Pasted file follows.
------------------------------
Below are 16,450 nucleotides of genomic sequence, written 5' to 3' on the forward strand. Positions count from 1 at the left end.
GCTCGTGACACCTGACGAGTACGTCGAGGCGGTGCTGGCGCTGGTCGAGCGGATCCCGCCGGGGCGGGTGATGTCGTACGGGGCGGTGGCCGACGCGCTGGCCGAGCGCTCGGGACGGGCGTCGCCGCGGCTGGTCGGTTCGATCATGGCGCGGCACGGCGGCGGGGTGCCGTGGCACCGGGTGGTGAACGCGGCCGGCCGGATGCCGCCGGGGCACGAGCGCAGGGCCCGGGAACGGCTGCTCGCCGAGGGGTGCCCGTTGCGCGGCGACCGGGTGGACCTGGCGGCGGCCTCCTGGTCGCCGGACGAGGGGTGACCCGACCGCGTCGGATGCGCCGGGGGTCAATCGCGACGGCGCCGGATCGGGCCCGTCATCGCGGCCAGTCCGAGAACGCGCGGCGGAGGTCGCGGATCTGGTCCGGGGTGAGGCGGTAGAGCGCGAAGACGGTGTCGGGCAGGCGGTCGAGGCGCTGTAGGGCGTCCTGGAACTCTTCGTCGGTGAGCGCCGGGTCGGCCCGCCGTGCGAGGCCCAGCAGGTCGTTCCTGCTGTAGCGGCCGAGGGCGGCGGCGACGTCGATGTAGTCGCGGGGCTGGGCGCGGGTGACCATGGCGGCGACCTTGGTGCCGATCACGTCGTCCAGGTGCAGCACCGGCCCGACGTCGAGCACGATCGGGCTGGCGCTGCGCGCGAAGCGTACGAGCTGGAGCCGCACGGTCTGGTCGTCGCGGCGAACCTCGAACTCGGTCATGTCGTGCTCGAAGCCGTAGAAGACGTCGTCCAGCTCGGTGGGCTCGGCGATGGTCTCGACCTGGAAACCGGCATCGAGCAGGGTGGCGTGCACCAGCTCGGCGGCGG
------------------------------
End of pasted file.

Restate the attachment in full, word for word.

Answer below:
Below are 16,450 nucleotides of genomic sequence, written 5' to 3' on the forward strand. Positions count from 1 at the left end.
GCTCGTGACACCTGACGAGTACGTCGAGGCGGTGCTGGCGCTGGTCGAGCGGATCCCGCCGGGGCGGGTGATGTCGTACGGGGCGGTGGCCGACGCGCTGGCCGAGCGCTCGGGACGGGCGTCGCCGCGGCTGGTCGGTTCGATCATGGCGCGGCACGGCGGCGGGGTGCCGTGGCACCGGGTGGTGAACGCGGCCGGCCGGATGCCGCCGGGGCACGAGCGCAGGGCCCGGGAACGGCTGCTCGCCGAGGGGTGCCCGTTGCGCGGCGACCGGGTGGACCTGGCGGCGGCCTCCTGGTCGCCGGACGAGGGGTGACCCGACCGCGTCGGATGCGCCGGGGGTCAATCGCGACGGCGCCGGATCGGGCCCGTCATCGCGGCCAGTCCGAGAACGCGCGGCGGAGGTCGCGGATCTGGTCCGGGGTGAGGCGGTAGAGCGCGAAGACGGTGTCGGGCAGGCGGTCGAGGCGCTGTAGGGCGTCCTGGAACTCTTCGTCGGTGAGCGCCGGGTCGGCCCGCCGTGCGAGGCCCAGCAGGTCGTTCCTGCTGTAGCGGCCGAGGGCGGCGGCGACGTCGATGTAGTCGCGGGGCTGGGCGCGGGTGACCATGGCGGCGACCTTGGTGCCGATCACGTCGTCCAGGTGCAGCACCGGCCCGACGTCGAGCACGATCGGGCTGGCGCTGCGCGCGAAGCGTACGAGCTGGAGCCGCACGGTCTGGTCGTCGCGGCGAACCTCGAACTCGGTCATGTCGTGCTCGAAGCCGTAGAAGACGTCGTCCAGCTCGGTGGGCTCGGCGATGGTCTCGACCTGGAAACCGGCATCGAGCAGGGTGGCGTGCACCAGCTCGGCGGCGG